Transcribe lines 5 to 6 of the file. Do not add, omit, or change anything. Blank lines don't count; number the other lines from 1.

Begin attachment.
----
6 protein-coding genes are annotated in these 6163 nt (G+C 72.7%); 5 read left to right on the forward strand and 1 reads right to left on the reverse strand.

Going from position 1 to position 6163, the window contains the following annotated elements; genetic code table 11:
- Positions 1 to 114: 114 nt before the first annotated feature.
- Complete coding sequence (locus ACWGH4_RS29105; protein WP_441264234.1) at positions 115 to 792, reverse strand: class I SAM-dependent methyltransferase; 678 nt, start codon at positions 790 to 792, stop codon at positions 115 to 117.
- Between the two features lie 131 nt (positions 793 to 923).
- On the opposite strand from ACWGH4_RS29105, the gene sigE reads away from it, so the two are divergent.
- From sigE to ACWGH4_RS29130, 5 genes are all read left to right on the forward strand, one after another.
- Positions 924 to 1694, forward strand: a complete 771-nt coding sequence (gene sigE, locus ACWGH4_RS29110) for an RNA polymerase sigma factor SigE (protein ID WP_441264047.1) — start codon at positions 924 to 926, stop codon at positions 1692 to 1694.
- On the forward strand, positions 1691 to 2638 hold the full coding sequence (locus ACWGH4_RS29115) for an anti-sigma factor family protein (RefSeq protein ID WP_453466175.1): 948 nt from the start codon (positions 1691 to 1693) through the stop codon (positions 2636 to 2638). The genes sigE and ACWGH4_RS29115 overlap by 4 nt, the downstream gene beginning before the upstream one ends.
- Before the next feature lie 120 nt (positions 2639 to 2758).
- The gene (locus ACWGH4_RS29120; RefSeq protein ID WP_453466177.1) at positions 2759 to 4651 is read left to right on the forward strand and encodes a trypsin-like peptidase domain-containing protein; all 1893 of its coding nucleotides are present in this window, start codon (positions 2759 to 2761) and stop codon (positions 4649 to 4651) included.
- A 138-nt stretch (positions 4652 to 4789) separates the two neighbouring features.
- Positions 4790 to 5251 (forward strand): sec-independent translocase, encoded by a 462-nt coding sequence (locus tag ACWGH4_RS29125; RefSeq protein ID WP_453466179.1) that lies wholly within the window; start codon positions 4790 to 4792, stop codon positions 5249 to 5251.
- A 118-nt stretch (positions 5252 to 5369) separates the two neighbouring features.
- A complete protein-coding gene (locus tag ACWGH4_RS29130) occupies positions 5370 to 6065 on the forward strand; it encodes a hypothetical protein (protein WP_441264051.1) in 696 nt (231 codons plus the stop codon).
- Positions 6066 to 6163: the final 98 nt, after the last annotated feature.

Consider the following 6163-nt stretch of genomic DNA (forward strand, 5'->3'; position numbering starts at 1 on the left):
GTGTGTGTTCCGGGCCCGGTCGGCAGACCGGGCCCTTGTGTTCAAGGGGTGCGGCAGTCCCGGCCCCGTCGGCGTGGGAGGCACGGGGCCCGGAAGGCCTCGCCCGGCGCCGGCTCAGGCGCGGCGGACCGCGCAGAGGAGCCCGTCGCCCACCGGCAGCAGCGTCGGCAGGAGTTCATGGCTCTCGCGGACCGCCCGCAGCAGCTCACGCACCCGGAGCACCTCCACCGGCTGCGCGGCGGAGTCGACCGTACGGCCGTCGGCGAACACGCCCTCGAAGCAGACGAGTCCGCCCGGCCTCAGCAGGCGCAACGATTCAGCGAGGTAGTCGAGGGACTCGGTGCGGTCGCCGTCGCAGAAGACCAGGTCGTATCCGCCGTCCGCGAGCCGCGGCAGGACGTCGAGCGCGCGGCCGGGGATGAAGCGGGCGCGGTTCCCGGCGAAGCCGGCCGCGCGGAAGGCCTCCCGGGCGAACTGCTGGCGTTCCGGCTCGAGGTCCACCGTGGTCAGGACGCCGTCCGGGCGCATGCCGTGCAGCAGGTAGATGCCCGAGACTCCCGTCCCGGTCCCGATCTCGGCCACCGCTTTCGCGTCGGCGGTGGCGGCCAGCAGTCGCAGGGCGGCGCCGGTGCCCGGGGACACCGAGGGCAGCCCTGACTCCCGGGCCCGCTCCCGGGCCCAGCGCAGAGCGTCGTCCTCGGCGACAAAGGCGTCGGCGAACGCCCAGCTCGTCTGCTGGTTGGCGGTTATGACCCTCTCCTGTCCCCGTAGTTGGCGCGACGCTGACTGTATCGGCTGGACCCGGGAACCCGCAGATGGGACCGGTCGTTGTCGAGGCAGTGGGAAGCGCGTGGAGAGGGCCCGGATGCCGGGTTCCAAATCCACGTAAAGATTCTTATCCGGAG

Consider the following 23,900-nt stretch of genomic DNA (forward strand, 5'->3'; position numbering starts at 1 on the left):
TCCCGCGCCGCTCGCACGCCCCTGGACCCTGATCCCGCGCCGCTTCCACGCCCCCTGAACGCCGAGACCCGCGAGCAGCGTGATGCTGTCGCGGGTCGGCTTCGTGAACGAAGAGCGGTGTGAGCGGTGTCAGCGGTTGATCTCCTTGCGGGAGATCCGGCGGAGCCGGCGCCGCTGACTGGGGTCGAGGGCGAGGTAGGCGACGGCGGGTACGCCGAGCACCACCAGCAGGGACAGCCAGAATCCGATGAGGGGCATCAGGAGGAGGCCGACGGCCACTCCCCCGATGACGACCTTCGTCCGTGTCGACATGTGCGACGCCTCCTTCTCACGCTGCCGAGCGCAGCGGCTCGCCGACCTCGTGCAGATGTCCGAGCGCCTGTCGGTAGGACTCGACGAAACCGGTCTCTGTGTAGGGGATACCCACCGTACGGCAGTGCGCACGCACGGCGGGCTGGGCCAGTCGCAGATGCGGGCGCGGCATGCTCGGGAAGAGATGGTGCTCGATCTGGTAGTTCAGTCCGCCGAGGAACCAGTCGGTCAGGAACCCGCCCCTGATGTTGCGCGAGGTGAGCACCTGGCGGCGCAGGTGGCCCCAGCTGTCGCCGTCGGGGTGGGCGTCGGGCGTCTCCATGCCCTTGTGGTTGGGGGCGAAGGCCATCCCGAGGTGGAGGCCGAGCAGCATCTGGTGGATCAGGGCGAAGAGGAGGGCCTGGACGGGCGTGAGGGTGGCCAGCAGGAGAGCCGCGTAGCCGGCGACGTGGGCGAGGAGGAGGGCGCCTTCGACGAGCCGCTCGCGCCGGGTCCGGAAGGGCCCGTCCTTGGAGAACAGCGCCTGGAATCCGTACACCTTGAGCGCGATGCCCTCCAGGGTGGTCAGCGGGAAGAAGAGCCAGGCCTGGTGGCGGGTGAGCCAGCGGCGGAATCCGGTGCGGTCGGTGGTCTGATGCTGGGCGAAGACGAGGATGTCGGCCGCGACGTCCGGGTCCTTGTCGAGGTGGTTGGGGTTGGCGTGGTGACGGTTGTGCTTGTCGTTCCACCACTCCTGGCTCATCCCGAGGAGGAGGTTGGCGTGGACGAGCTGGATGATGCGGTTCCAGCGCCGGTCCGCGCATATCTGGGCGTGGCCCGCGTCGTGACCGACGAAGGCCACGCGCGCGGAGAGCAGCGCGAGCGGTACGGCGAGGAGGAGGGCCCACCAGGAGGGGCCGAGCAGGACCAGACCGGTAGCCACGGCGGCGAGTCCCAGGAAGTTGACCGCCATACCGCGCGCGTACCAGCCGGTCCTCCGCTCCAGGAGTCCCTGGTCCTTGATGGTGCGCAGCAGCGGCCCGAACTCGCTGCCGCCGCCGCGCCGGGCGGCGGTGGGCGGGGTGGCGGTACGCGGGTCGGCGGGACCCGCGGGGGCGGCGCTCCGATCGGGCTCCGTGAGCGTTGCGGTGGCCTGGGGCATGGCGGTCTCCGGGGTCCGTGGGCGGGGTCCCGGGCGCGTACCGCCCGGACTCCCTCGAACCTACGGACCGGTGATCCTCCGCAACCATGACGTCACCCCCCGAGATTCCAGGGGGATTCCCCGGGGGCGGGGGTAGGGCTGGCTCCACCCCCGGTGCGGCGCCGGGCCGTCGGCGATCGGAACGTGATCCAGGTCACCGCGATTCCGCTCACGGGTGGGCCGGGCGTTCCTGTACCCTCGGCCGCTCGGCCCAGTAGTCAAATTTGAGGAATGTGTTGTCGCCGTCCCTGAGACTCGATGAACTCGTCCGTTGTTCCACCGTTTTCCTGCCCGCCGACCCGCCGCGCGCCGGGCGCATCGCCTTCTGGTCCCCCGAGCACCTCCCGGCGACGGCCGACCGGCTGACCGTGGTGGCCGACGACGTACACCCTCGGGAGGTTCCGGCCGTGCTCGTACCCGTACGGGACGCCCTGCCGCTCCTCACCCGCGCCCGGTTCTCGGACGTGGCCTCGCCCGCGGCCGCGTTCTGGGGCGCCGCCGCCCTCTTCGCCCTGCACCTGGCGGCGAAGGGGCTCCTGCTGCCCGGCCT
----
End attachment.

- Between the two features lie 131 nt (positions 793 to 923).
- On the opposite strand from ACWGH4_RS29105, the gene sigE reads away from it, so the two are divergent.